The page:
After six o’ clock, the Planet bullpen was largely deserted. Even Perry had gone home; his cardiologist insisted that he keep to a regular schedule. That left the office to Richard, Lois, Jimmy, Clark, and the twins. The four adults had polished off a second pot of coffee while trying to track the complicated paper trail attached to the Vanderworth estate; the two children were trying to entertain themselves. Coloring books, a deck of Old Maid cards, and even Mommy’s computer games had lost their appeal, and the twins were ominously quiet.
“Holy…” Lois said, catching herself. “That dock I saw? It’s not just a yacht, it’s a freakin’ baby ocean liner. Listen to these specs: 1400 tons, 65 knots maximum speed, 12,000 horsepower, 58 foot beam, and here’s the kicker, 300 feet long.”
“Wow,” the three men said in unison.
“And it’s got a glass bottom,” Lois added.
Just then, they heard a terrifying roar. Or it would have been terrifying, if it had come from a ninety-foot lizard and not a small boy with a trashcan on his head. Kala was chasing Jason with a rolled-up newspaper and yelling, “Die, Godzilla, die!”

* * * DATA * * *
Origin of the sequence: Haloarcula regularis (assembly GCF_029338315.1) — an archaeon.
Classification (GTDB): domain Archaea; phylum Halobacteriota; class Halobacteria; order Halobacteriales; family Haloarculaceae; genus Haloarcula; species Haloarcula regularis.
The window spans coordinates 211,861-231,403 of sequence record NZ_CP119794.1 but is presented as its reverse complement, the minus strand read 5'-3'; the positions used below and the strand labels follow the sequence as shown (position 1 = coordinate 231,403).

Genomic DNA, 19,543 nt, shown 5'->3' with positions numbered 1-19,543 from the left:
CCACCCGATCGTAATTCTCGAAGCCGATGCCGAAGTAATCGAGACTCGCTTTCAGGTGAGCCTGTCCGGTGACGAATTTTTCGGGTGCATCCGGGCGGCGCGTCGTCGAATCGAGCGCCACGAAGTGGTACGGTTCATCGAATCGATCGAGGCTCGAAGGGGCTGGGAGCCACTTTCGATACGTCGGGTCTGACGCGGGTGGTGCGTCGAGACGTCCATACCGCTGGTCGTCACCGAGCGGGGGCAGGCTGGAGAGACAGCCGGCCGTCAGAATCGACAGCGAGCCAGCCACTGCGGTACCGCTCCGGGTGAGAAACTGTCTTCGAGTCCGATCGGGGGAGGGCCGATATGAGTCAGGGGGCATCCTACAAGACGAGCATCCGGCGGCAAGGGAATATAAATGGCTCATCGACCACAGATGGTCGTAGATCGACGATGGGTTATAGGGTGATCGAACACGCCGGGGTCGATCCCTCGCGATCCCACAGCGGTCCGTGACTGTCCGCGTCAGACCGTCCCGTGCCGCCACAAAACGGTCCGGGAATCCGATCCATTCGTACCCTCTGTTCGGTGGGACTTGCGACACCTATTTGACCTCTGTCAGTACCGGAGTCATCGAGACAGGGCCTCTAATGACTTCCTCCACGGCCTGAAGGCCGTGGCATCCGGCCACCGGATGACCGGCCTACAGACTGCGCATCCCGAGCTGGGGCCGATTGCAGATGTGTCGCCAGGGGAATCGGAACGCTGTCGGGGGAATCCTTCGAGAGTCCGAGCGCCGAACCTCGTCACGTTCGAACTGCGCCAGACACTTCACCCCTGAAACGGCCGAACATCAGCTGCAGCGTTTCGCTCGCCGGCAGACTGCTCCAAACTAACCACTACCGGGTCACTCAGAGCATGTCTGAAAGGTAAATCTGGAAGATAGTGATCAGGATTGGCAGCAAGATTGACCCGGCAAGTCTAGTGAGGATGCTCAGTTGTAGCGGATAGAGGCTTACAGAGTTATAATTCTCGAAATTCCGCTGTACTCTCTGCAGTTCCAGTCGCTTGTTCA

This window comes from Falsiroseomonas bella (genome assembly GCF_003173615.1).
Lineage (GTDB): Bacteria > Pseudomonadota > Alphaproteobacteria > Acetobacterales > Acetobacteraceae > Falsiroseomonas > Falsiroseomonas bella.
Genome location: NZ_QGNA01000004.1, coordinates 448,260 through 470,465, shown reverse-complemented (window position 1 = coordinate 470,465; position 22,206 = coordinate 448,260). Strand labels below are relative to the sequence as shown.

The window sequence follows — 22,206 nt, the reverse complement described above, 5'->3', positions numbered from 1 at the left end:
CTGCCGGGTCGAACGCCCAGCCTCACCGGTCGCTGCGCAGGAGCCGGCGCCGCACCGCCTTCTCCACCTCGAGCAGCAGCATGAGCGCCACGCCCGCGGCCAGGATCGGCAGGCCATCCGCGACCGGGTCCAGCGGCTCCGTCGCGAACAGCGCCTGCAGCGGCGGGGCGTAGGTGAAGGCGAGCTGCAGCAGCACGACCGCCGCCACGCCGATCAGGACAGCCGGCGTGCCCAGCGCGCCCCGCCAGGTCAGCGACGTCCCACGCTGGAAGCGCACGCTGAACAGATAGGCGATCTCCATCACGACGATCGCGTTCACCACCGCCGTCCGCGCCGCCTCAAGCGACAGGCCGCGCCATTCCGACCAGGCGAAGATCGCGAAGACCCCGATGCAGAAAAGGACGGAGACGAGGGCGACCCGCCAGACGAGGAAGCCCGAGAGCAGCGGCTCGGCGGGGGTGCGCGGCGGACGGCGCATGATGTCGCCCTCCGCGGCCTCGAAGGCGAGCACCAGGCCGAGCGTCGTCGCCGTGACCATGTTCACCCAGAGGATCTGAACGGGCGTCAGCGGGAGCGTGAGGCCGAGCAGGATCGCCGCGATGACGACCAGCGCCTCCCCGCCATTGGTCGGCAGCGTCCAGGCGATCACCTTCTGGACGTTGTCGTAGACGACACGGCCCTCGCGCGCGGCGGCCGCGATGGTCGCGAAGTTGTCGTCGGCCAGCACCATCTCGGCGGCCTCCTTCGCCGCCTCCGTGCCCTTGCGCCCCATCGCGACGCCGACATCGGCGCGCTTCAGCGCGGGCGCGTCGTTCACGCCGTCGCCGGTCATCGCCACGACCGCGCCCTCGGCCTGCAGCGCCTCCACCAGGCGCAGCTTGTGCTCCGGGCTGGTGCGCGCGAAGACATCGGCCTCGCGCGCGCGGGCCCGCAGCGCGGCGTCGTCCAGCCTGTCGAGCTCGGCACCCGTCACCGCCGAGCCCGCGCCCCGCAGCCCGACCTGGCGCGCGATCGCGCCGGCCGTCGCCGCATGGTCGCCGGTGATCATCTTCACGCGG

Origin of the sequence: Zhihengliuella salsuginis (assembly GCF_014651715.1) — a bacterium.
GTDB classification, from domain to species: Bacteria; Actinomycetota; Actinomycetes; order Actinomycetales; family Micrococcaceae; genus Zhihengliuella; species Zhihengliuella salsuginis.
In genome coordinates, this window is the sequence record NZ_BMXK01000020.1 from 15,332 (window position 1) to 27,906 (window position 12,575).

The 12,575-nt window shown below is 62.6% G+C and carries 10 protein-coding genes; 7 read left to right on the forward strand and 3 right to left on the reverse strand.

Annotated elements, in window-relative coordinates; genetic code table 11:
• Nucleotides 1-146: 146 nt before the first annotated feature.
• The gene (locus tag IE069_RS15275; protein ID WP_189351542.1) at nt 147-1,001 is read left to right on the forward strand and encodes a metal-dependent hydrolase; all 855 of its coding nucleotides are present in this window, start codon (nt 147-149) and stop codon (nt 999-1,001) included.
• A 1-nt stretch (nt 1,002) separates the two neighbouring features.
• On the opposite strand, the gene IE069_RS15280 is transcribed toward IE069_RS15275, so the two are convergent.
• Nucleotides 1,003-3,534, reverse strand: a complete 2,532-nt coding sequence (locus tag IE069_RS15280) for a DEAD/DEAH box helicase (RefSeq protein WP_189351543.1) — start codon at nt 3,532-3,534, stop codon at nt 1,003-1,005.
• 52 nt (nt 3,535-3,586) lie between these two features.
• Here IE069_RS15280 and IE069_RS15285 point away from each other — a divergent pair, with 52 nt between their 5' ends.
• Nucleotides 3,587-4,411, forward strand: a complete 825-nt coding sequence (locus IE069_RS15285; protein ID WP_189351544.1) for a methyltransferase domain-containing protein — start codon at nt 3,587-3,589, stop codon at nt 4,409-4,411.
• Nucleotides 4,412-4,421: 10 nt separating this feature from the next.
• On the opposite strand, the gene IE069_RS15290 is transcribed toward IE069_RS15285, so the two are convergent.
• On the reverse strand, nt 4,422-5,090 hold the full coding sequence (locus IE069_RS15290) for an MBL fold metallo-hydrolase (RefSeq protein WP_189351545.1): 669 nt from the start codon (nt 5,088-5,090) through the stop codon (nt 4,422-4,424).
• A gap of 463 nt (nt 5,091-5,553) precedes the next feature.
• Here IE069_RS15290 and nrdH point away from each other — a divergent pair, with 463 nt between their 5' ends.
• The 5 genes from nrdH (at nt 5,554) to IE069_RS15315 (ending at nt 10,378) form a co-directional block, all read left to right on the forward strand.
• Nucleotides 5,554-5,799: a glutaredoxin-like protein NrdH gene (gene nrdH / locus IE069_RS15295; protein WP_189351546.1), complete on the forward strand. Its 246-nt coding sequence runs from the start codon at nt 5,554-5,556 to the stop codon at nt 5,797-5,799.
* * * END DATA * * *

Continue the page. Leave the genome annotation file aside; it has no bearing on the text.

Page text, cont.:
“Rrrraaaar!” Jason screamed, and ran into Perry’s glass office door.
Lois had to cover her mouth to stifle her laughter, tears squeezing out of her eyes as her breath hitched and her shoulders shook. The three men just stared as Kala did an impromptu victory dance over her vanquished brother. “Yay, Godzilla’s dead!” she sang, twirling.
“Oww,” Jason groaned, trying to get up. The trashcan was still on his head, and Kala whacked it enthusiastically, provoking an angry yelp.
“Okay, that’s enough, you two,” Richard said sternly, getting up. Lois was still helplessly sniggering as she buried her face in her hands. Richard continued, “I swear, sometimes I wonder if you guys are even from this planet.”
“I’m not,” Jason said quickly, pushing the trashcan off his head.
“You are so!” Kala yelled. “Godzilla’s just a big ugly radioactive lizard!”
“Not as ugly as your big head!” he retorted.
I love my babies so damn much.